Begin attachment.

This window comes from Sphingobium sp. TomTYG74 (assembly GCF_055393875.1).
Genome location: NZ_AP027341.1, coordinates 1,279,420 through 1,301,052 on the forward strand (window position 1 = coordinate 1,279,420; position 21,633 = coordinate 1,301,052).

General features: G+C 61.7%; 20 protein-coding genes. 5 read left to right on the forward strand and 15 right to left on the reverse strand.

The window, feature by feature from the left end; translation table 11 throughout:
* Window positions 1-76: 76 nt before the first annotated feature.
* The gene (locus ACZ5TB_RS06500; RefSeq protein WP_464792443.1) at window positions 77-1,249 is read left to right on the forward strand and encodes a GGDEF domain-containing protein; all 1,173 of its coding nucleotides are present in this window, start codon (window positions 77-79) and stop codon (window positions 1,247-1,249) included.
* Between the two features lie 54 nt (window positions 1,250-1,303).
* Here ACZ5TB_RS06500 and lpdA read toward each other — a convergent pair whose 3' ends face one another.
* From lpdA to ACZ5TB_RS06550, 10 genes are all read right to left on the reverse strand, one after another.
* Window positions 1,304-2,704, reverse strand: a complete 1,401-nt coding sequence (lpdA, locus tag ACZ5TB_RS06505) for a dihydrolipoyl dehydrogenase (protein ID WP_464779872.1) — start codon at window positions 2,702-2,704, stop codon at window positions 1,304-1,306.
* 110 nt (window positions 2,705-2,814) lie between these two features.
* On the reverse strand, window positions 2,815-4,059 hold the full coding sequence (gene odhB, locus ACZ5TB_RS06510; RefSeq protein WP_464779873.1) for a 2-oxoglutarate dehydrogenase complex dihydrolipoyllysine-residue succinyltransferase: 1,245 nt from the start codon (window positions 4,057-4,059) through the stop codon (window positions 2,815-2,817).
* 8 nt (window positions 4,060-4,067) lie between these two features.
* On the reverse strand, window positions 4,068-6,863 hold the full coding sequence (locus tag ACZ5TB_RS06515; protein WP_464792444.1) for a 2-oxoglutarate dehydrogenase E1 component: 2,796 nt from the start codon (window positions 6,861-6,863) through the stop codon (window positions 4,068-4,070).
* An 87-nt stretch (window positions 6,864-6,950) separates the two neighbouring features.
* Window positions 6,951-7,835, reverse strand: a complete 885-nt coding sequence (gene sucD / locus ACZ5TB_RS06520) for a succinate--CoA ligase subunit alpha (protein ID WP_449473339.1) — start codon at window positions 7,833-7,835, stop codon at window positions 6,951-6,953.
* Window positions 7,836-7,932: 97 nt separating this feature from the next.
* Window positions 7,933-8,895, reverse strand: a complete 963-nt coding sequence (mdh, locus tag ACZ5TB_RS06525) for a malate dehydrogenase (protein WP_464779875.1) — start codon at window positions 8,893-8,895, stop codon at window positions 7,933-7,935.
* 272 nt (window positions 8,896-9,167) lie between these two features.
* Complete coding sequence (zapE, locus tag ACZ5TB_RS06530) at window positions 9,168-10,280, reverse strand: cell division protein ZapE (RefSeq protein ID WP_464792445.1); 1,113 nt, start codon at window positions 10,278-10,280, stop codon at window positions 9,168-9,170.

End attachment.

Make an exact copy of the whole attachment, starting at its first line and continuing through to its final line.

This window comes from Sphingobium sp. TomTYG74 (assembly GCF_055393875.1).
Genome location: NZ_AP027341.1, coordinates 1,279,420 through 1,301,052 on the forward strand (window position 1 = coordinate 1,279,420; position 21,633 = coordinate 1,301,052).

General features: G+C 61.7%; 20 protein-coding genes. 5 read left to right on the forward strand and 15 right to left on the reverse strand.

The window, feature by feature from the left end; translation table 11 throughout:
* Window positions 1-76: 76 nt before the first annotated feature.
* The gene (locus ACZ5TB_RS06500; RefSeq protein WP_464792443.1) at window positions 77-1,249 is read left to right on the forward strand and encodes a GGDEF domain-containing protein; all 1,173 of its coding nucleotides are present in this window, start codon (window positions 77-79) and stop codon (window positions 1,247-1,249) included.
* Between the two features lie 54 nt (window positions 1,250-1,303).
* Here ACZ5TB_RS06500 and lpdA read toward each other — a convergent pair whose 3' ends face one another.
* From lpdA to ACZ5TB_RS06550, 10 genes are all read right to left on the reverse strand, one after another.
* Window positions 1,304-2,704, reverse strand: a complete 1,401-nt coding sequence (lpdA, locus tag ACZ5TB_RS06505) for a dihydrolipoyl dehydrogenase (protein ID WP_464779872.1) — start codon at window positions 2,702-2,704, stop codon at window positions 1,304-1,306.
* 110 nt (window positions 2,705-2,814) lie between these two features.
* On the reverse strand, window positions 2,815-4,059 hold the full coding sequence (gene odhB, locus ACZ5TB_RS06510; RefSeq protein WP_464779873.1) for a 2-oxoglutarate dehydrogenase complex dihydrolipoyllysine-residue succinyltransferase: 1,245 nt from the start codon (window positions 4,057-4,059) through the stop codon (window positions 2,815-2,817).
* 8 nt (window positions 4,060-4,067) lie between these two features.
* On the reverse strand, window positions 4,068-6,863 hold the full coding sequence (locus tag ACZ5TB_RS06515; protein WP_464792444.1) for a 2-oxoglutarate dehydrogenase E1 component: 2,796 nt from the start codon (window positions 6,861-6,863) through the stop codon (window positions 4,068-4,070).
* An 87-nt stretch (window positions 6,864-6,950) separates the two neighbouring features.
* Window positions 6,951-7,835, reverse strand: a complete 885-nt coding sequence (gene sucD / locus ACZ5TB_RS06520) for a succinate--CoA ligase subunit alpha (protein ID WP_449473339.1) — start codon at window positions 7,833-7,835, stop codon at window positions 6,951-6,953.
* Window positions 7,836-7,932: 97 nt separating this feature from the next.
* Window positions 7,933-8,895, reverse strand: a complete 963-nt coding sequence (mdh, locus tag ACZ5TB_RS06525) for a malate dehydrogenase (protein WP_464779875.1) — start codon at window positions 8,893-8,895, stop codon at window positions 7,933-7,935.
* 272 nt (window positions 8,896-9,167) lie between these two features.
* Complete coding sequence (zapE, locus tag ACZ5TB_RS06530) at window positions 9,168-10,280, reverse strand: cell division protein ZapE (RefSeq protein ID WP_464792445.1); 1,113 nt, start codon at window positions 10,278-10,280, stop codon at window positions 9,168-9,170.